The Search For Balance In Big Ten Passing And Rushing Yards: 2000-Present

Submitted by LSAClassOf2000 on March 21st, 2013 at 11:49 AM

THE SEARCH FOR BALANCE IN THE BIG TEN: 2000-PRESENT

Now and again, the discussion arises about having a balanced attack on offensive, not relying too much on any one portion of the game. It dawned on me to attempt to look at how much various teams in the Big Ten have tried to balance their rushing and passing games in the recent past. Fortunately, I had most of this data, but I had never really thought about using it to answer this question before.

The first pass at this was fairly simple – for all 11 teams that have been in the Big Ten for the entire period from 2000 to now, I lined up their total passing and net rushing yards, added them, and then got some general “Percent Of Total” numbers. I was actually a little surprised by the result.

 

MORE PASSING

106

MORE RUSHING

37

Within 10%

41

PASSING LEAN

22

RUSHING LEAN

19

 

The first two rows in this table were the straight “Which is greater?” comparison,  so all those teams represented through time, nearly 75% of them achieved greater passing yardage than rushing yardage in a given year.  I had thought the slant was towards passing generally, but I actually didn’t think that the lean over time was this great.

The third row, however, contains some interesting data too. In all these teams across the studied time period, 41 of them had rushing and passing yardage within 10% of each other, which I would consider reasonably balanced. Of those, 22 of them leaned slightly to passing, and 19 of them leaning slightly to rushing. It is also worth noting that 15 of those teams actually belong to Ohio State and Wisconsin (7 and 8 respectively), although this might not surprise some.  We chime in with 7 such seasons of our own, so basically half of these “balanced” teams have in fact been three teams in this period. The next highest total belongs to Penn State, who has seen this occur 5 times in this timeframe.

 

Illinois

8.40%

Indiana

17.57%

Iowa

20.45%

Michigan

9.06%

Michigan State

21.55%

Minnesota

7.20%

Northwestern

14.98%

Ohio State

0.43%

Penn State

13.32%

Purdue

24.60%

Wisconsin

0.07%

 

Here is the average margin between passing and rushing yards for each team in this period.  As they are all positive, and I subtracted rushing from passing initially, the typical margin was in favor of passing.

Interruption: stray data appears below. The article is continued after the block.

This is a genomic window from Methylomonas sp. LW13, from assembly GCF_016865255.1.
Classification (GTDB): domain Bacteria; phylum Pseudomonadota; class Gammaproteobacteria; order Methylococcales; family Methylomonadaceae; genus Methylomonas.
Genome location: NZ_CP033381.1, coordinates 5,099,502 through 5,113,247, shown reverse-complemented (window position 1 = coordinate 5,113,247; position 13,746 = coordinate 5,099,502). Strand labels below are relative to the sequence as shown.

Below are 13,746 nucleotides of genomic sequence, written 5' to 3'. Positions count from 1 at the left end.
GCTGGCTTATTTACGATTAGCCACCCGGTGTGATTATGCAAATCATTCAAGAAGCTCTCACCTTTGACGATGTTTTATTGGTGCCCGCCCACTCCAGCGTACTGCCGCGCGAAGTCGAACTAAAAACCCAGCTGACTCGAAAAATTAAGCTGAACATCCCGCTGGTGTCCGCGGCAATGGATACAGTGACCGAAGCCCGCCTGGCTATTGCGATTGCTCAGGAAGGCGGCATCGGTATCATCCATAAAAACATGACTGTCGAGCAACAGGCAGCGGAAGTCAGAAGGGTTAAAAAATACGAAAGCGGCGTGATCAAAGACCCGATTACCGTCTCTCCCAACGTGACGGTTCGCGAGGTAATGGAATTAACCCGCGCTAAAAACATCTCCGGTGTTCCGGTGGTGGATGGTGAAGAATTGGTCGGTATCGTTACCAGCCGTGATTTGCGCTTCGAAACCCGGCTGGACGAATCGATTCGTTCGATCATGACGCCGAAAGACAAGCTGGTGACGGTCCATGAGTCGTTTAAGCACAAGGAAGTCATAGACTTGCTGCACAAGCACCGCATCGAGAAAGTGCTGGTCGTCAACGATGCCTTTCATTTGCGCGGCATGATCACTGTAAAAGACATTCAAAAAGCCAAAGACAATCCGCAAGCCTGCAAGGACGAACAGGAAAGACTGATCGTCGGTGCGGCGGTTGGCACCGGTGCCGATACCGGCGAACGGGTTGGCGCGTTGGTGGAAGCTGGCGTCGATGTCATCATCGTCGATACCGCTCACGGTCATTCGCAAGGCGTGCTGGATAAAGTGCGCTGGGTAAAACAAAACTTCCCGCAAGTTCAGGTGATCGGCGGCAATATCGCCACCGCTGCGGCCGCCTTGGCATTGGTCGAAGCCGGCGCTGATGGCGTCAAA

Next, I looked at touchdowns by type, and here is where I was looking at something I had suspected based on memory but had never seen in numbers:

 

MORE PASSING TDs

60

MORE RUSHING TDs

79

EQUAL NUMBER

4

 

Among these same teams over time, in more than half the cases, a team scored more rushing touchdowns despite accumulating more passing yards. So, here is where I think we get some confirmation in the numbers of how the teams in the conference generally use the rushing game, I would think. Passing to set up the run is alive and well.

What I have done with this data is make tables for each team, showing the total yards and total touchdowns as well as percent of total columns. The greater number is highlighted, so you can see the different combinations as well. Further, there are charts which show you the relative balance / imbalance of passing and rushing for each team across this period. I have also provided the table which breaks it down into average yards per game. These numbers are reflective of the percentages, so when looking at the bar charts, you are looking at this data as well.

ILLINOIS –

 photo IllinoisPRPctTable_zpse20ba22a.jpg  photo IllinoisBalance_zps6fe35b1f.jpg

 

INDIANA-

 photo IndianaPRPctTable_zps5617c126.jpg  photo IndianaBalance_zps839bea18.jpg

 

IOWA –

 photo IowaPRPctTable_zps707c97b4.jpg  photo IowaBalance_zps15c19289.jpg

 

MICHIGAN –

 photo MichiganPRPctTable_zps6c185148.jpg  photo MichiganBalance_zps65dbdb68.jpg

 

MICHIGAN STATE –

 photo MichiganStatePRPctTable_zpsd7545b76.jpg  photo MichiganStateBalance_zpsdc560d9d.jpg

 

MINNESOTA –

 photo MinnesotaPRPctTable_zpsae13267e.jpg  photo MinnesotaBalance_zps36745662.jpg

 

NORTHWESTERN –

 photo NorthwesternPRPctTable_zpsc23b0b0e.jpg  photo NorthwesternBalance_zps50c88018.jpg

 

OHIO STATE –

 photo OhioStatePRPctTable_zps376b110d.jpg  photo OhioStateBalance_zpsb55f0cbc.jpg

 

PENN STATE –

 photo PennStatePRPctTable_zps90d1fba4.jpg  photo PennStateBalance_zps837e7a60.jpg

 

PURDUE –

 photo PurduePRPctTable_zps612f297b.jpg  photo PurdueBalance_zpsdeb05272.jpg

 

WISCONSIN –

 photo WisconsinPRPctTable_zpsd7d7884c.jpg  photo WisconsinBalance_zpse0688655.jpg

 

YARDS PER GAME INFORMATION:

 photo YPGTablePR_zps5858d4af.jpg

TL;DR CONCLUSION:

Like other diaries I typically do, there is no set conclusion here. I set out to get the numbers behind a question I had. In this case, it was regarding how typically balanced between passing and rushing yardage a Big Ten offense has been in the recent past. The answer seems to be, “It depends on whose offense and when”.

 

BECAUSE I FORGOT IT LAST WEEK:

Comments

freernnur5

March 21st, 2013 at 1:32 PM ^

This was an interesting read and good stuff. My only thought is that total yardage might not be the best case to use when looking at balance and play call type might be better if that information is available (is that information easily available?).

 

I say this because a team can say run the ball few times but big breakaways could make it look like they got a ton of rushing yardage and were balanced when most of the game they ended up passing the ball.

 

Just a thought. Still was very cool to peruse the stats.